Locked Out of the House

Diana Martinez booked shows at the Belly Up for ten years; she moved on to work at downtown's House of Blues two years ago. Last week, Martinez, who has 19 years of nightclub experience, was squeezed out of a job. A talent buyer at the House of Blues in Anaheim will fill the gap.

Also last week, the local HoB director of marketing e-mailed her friends in the media to tell them her position was being eliminated and that her job duties would be covered by someone from the House of Blues in West Hollywood.

"They have never gotten it together down there," says a talent buyer not connected with HoB. "Here [at the House of Blues nightclub] in L.A., they just had 15 sold-out nights in a row. If you can only get people to go to your club on Fridays and Saturdays, you are in trouble.... It's incredibly tough to get people to go out in San Diego Sunday through Thursday. San Diego doesn't have a winter like Chicago; people do other stuff."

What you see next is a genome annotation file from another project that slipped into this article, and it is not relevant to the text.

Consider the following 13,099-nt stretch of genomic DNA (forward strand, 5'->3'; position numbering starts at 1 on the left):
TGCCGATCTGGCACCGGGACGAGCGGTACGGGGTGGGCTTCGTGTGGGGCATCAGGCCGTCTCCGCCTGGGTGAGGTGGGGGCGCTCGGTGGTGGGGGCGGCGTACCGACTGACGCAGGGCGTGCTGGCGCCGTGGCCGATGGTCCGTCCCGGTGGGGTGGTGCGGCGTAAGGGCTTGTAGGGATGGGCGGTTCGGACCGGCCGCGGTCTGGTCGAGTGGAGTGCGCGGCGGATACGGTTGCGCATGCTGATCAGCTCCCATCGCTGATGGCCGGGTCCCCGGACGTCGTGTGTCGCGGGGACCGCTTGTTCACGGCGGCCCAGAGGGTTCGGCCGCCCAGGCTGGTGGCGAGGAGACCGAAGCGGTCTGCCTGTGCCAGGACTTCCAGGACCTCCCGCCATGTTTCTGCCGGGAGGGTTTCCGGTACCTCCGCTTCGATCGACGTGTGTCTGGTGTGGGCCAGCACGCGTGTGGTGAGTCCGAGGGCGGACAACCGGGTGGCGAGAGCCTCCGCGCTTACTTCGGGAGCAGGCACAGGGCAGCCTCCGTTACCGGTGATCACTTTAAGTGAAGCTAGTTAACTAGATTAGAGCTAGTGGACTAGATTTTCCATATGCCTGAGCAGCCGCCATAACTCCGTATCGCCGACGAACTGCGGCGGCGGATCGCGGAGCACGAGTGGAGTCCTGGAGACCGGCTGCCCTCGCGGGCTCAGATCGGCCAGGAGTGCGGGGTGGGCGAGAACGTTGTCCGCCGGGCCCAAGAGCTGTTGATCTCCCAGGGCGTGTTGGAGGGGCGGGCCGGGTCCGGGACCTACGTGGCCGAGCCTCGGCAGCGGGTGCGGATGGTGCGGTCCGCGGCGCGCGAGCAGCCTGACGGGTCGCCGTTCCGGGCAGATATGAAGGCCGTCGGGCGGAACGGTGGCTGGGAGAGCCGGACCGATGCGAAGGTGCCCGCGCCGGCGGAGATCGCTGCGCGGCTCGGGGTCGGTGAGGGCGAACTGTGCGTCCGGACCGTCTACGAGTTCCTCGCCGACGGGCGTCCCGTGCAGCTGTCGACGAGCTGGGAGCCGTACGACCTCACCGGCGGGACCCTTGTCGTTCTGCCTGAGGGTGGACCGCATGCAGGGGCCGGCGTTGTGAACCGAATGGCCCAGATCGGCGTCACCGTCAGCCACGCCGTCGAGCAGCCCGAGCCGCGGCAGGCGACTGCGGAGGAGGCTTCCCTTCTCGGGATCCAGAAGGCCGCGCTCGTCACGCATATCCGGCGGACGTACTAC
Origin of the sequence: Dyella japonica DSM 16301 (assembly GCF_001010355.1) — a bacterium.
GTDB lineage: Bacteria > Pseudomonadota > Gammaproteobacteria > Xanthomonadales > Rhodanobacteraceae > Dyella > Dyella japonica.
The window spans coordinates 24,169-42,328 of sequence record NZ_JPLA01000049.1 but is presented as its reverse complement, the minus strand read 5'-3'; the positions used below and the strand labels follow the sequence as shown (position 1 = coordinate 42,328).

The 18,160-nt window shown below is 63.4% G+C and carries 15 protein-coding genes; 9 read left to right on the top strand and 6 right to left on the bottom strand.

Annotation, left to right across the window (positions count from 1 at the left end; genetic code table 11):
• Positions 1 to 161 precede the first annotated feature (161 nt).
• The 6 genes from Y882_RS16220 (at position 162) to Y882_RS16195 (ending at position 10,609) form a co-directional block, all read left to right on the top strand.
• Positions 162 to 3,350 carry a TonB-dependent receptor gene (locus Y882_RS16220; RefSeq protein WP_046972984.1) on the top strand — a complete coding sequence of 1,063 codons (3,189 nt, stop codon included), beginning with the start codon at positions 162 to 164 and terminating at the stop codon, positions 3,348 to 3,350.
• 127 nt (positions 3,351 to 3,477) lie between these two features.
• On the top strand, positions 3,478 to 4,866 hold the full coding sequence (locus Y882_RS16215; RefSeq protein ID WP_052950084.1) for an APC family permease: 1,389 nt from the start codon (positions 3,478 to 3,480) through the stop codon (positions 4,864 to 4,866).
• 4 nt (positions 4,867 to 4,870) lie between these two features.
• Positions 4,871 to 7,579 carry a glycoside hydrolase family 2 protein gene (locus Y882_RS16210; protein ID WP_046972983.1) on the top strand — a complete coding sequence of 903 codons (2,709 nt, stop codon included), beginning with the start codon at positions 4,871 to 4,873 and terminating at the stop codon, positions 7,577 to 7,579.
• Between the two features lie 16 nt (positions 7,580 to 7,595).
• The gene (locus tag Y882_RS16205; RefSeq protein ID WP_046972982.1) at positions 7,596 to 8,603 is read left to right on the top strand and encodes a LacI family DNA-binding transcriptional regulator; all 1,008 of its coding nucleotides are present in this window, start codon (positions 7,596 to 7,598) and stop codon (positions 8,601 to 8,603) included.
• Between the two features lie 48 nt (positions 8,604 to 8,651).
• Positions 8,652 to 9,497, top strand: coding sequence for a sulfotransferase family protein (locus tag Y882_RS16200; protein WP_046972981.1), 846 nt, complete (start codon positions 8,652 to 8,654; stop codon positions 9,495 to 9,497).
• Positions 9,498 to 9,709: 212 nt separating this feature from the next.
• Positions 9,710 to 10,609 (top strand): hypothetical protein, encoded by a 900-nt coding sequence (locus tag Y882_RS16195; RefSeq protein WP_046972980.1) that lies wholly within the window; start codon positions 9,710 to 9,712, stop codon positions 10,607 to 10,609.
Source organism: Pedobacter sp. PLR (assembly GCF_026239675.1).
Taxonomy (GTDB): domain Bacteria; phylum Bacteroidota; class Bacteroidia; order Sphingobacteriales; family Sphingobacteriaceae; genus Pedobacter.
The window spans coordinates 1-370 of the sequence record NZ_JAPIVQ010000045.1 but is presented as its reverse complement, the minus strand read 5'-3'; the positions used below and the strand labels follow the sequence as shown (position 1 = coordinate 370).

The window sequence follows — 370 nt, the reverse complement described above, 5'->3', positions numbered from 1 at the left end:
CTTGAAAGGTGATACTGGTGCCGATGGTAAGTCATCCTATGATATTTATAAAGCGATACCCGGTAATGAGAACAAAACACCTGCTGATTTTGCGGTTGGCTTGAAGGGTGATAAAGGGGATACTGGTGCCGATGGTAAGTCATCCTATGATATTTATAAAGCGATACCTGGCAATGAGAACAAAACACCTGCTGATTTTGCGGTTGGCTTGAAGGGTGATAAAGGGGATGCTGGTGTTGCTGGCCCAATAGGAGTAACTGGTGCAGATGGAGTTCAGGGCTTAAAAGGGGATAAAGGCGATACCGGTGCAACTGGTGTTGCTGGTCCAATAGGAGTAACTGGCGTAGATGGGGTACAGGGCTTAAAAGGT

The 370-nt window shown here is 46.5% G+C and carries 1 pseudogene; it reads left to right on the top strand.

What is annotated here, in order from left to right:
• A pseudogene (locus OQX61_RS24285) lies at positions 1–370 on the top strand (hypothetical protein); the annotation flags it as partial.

Of the ten House of Blues nightclubs in the U.S., the San Diego venue sold the fewest tickets in 2006, according to Pollstar magazine. Last year, the local HoB sold 74,000 tickets; the Orlando-area club sold 228,000. (Though the Orlando club's capacity allows for 1000 more people.)

Last year, the House of Blues chain was purchased by Live Nation, the country's largest concert company, formerly known as Clear Channel Entertainment.

"That's what Clear Channel does," says a different insider. "They buy things up, then they downsize."

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